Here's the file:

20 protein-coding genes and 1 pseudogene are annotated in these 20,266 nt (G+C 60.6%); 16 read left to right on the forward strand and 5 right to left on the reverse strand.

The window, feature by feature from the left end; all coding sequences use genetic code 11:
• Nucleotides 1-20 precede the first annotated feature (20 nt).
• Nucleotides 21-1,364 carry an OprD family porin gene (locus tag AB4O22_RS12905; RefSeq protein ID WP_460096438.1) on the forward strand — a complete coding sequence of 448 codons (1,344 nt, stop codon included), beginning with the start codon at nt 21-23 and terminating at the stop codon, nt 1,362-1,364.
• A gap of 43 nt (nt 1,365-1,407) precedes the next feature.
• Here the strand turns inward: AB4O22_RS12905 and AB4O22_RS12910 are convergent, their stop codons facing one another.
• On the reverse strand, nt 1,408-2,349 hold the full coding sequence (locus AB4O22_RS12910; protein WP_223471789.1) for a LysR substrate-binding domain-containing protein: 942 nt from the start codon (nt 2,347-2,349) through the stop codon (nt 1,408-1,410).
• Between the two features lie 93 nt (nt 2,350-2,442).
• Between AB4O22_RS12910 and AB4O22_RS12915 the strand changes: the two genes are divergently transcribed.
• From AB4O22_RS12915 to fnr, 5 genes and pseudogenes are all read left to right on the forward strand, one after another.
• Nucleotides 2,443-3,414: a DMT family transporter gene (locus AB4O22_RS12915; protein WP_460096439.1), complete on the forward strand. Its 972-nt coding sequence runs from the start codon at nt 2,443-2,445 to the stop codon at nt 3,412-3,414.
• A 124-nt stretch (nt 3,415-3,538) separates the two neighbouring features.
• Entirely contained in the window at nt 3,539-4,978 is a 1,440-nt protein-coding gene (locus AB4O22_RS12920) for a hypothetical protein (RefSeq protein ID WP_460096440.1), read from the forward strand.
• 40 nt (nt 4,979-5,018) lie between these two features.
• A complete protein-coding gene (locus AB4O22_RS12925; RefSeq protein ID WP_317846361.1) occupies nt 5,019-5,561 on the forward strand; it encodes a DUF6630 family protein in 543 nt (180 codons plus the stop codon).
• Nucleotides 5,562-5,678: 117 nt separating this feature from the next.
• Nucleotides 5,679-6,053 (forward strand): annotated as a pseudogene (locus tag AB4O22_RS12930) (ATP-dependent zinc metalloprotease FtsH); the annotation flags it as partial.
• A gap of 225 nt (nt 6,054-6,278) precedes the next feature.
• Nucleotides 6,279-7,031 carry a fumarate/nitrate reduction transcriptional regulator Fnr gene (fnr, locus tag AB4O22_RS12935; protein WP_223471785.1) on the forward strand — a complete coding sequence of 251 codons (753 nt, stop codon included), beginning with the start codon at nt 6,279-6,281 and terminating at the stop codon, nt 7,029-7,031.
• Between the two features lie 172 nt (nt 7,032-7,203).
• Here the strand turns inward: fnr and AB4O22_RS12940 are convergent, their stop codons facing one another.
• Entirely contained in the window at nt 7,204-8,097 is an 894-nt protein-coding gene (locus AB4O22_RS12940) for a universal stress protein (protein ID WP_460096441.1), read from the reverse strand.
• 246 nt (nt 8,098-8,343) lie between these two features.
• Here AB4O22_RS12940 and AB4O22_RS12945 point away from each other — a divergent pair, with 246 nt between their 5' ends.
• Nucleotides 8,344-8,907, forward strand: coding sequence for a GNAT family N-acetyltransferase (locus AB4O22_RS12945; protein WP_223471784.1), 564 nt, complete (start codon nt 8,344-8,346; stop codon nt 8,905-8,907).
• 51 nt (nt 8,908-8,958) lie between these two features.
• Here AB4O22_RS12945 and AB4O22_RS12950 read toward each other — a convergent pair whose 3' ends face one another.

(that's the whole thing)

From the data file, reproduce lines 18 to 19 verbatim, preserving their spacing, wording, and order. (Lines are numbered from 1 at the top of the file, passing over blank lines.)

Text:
• A gap of 225 nt (nt 6,054-6,278) precedes the next feature.
• Nucleotides 6,279-7,031 carry a fumarate/nitrate reduction transcriptional regulator Fnr gene (fnr, locus tag AB4O22_RS12935; protein WP_223471785.1) on the forward strand — a complete coding sequence of 251 codons (753 nt, stop codon included), beginning with the start codon at nt 6,279-6,281 and terminating at the stop codon, nt 7,029-7,031.